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Friday, February 26, 2021
<p>Twenty-eight guests attend a speaking event held by the Education Activists of Alachua County outside the Alachua County Public Schools Office on October 20, 2020. The guests include parents, children and teachers from Alachua County Public Schools. (Samantha Harrison/Alligator Staff)</p>

Twenty-eight guests attend a speaking event held by the Education Activists of Alachua County outside the Alachua County Public Schools Office on October 20, 2020. The guests include parents, children and teachers from Alachua County Public Schools. (Samantha Harrison/Alligator Staff)

A strong education system requires everyone. And Alachua County Public School parents made that known Tuesday afternoon.

A recently founded education advocacy group Education Activists of Alachua County, which formed in September, had its kick-off event before the School Board meeting. The group’s mission is to make a more equitable school system and improve engagement within ACPS.

When COVID-19 struck, parents came together in Facebook groups, such as the Alachua County District Learning Workgroup, which has more than 1,800 members. Parents and teachers planned and talked about challenges and ideas to bring to the school board. Then it became more. 

 

Though the activists group, which has 84 members on the Facebook group for the organization, doesn’t have the power to make decisions in the school district, they hope their advocacy leads to change. 

At the event, parents, teachers and education advocates and groups spoke out about becoming involved and inequities in the school district with about 30 people participating in-person and about 50 watching online.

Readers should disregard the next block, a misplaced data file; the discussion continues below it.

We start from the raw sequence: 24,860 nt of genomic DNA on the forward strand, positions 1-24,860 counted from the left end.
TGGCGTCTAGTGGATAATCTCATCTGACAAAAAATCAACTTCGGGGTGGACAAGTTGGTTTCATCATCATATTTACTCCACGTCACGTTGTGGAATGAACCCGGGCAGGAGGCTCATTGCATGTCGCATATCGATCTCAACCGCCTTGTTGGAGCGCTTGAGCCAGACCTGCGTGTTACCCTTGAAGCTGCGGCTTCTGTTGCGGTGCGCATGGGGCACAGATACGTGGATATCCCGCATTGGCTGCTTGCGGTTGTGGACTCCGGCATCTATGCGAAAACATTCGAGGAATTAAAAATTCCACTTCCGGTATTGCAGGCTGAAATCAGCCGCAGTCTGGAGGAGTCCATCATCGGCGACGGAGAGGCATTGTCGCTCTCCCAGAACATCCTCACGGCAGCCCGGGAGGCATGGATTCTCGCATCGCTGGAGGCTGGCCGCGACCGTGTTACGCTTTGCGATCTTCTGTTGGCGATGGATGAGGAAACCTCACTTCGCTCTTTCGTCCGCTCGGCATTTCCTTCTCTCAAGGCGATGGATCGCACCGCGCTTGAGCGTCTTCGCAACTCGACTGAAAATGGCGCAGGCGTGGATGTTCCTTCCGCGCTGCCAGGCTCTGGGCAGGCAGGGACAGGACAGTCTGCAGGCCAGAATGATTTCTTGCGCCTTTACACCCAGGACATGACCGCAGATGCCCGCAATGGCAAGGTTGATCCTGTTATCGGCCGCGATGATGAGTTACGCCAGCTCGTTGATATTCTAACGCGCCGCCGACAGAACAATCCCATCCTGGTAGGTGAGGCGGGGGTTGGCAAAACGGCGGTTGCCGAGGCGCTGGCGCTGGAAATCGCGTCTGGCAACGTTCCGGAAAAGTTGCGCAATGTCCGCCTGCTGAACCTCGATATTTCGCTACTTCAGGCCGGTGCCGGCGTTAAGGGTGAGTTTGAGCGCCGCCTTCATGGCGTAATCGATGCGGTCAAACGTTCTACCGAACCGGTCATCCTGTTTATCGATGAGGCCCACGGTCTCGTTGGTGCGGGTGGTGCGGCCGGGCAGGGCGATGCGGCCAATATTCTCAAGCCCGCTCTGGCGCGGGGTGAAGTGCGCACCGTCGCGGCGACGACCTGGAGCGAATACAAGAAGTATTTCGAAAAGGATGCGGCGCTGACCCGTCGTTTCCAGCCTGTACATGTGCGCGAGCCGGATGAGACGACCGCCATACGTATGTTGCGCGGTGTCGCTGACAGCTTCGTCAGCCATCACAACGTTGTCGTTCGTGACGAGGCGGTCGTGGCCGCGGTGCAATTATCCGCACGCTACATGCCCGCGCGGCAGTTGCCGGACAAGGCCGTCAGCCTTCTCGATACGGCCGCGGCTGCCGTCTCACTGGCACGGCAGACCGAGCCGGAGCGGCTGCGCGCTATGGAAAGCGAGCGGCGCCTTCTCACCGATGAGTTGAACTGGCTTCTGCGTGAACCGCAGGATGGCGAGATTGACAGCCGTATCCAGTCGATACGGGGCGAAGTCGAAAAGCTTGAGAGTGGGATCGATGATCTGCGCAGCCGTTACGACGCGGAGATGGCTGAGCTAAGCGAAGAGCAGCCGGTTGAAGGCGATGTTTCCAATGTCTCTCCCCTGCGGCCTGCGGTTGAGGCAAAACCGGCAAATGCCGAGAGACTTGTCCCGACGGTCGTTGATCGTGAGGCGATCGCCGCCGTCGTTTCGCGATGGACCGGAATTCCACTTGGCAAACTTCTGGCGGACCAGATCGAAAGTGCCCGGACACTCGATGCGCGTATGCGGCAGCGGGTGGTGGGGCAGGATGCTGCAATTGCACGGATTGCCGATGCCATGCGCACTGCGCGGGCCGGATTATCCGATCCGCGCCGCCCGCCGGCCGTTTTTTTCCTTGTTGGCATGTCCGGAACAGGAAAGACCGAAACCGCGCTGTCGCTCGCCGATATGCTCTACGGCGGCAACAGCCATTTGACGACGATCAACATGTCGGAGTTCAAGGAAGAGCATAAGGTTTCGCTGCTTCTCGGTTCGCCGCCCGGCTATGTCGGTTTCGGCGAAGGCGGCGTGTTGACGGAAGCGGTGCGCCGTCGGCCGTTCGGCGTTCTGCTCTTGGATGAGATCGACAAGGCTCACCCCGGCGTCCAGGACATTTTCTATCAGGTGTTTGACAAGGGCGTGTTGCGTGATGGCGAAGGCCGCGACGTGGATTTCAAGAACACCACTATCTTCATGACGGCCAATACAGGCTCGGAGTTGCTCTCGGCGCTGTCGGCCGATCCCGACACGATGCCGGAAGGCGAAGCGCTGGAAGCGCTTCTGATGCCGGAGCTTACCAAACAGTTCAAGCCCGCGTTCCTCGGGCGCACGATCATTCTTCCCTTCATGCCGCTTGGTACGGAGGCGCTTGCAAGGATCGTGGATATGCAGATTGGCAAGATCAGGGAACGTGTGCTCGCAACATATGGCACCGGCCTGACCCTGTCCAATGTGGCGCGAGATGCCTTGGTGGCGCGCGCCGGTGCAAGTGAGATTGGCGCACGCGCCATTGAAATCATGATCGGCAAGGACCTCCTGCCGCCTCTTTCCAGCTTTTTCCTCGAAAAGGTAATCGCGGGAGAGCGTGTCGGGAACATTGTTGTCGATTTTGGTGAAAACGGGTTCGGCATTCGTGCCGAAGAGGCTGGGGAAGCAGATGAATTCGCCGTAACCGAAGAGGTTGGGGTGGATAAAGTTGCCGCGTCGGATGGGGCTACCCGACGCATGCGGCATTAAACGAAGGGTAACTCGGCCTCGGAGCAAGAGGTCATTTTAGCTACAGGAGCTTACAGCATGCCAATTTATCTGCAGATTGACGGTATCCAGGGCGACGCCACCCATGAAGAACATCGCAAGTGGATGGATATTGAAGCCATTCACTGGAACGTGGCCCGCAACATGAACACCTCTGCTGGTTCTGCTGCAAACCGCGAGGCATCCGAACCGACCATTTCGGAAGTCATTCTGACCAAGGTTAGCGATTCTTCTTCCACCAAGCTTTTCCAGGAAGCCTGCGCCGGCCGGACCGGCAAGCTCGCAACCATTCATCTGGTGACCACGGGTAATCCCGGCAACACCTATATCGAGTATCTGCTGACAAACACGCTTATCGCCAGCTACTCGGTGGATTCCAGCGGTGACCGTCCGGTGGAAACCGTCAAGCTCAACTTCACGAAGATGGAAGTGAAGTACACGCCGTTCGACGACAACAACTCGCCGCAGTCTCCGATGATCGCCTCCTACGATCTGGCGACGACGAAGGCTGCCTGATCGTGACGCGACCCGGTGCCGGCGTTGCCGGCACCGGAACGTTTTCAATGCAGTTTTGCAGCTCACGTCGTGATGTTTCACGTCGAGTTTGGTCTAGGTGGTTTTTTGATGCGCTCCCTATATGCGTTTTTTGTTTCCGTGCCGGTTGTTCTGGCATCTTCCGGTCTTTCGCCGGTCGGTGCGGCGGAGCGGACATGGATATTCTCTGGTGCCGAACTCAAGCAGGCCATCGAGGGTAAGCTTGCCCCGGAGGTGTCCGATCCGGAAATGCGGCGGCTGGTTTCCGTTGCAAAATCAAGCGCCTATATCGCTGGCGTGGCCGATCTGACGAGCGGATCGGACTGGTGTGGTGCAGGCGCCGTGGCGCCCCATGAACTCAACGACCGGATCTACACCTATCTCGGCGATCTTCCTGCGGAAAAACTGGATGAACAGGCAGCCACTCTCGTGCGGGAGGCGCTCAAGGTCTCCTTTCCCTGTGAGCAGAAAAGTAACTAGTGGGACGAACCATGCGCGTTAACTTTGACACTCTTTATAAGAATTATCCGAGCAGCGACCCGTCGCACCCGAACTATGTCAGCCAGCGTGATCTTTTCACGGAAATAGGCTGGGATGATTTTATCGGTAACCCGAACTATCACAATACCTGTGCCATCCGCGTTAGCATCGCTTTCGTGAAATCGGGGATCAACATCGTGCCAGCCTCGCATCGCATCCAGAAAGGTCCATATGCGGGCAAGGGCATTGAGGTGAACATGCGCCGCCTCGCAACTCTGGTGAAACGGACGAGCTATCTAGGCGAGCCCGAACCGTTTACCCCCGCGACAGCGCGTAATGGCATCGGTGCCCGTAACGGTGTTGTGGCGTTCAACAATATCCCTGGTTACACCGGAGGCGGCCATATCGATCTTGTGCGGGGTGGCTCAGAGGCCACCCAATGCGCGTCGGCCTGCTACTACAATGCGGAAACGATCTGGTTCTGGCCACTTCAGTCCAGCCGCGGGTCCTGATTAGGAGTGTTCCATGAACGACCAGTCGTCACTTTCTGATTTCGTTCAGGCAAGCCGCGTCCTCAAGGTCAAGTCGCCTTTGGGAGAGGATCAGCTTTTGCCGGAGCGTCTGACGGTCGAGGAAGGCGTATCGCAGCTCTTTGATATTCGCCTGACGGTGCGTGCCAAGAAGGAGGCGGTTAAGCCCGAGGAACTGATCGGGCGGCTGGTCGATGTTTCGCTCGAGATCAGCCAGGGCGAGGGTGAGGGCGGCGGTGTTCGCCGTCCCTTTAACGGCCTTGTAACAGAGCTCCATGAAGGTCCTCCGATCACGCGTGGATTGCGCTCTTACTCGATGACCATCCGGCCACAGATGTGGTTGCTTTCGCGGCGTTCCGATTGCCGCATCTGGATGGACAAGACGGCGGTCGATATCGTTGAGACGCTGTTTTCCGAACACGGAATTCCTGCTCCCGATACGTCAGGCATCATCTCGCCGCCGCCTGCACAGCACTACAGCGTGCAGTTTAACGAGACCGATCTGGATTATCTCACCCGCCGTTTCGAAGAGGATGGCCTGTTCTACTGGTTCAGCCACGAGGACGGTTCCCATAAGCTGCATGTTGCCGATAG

Cassandra Tucci, 42, of Southeast Gainesville, is one of the organizers and was a speaker at the event held outside of the school District Office. Her two children attend public charter schools in the district, but she is currently home with her kids who are doing school through Digital Academy, the online, synchronous learning option.

“A lot of people who never felt those inequalities in the past are feeling them, and they’re paying attention and they’re wanting things to be better and be improved,” she said. “Their eyes have been opened to some of the not so great things that have been happening.”

Tucci said the group is hoping to get people involved and connected to the organizations that speak to them, whether it’s the District Advisory Council, PTAs, becoming a School Board member or voting.  

“Right now, the house is on fire in our Black and brown communities and schools,” she said. “And things are in really dire condition.”

The first “house on fire” members want to address is making sure funds are being allocated equitably and that teachers and staff are being paid, retained and recruited fairly.

Seven speakers in addition to Tucci spoke at the meeting. 

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“We are here to stay until the work is done,” Tucci said, opening the event. 

Julie Crosby, who has worked in education for over 25 years, spoke about the District Advisory Council, of which she is a member, and of experiences watching School Board meetings.

“The voice of the community was routinely silenced,” Crosby said.

A picture of Julie Crosby speaking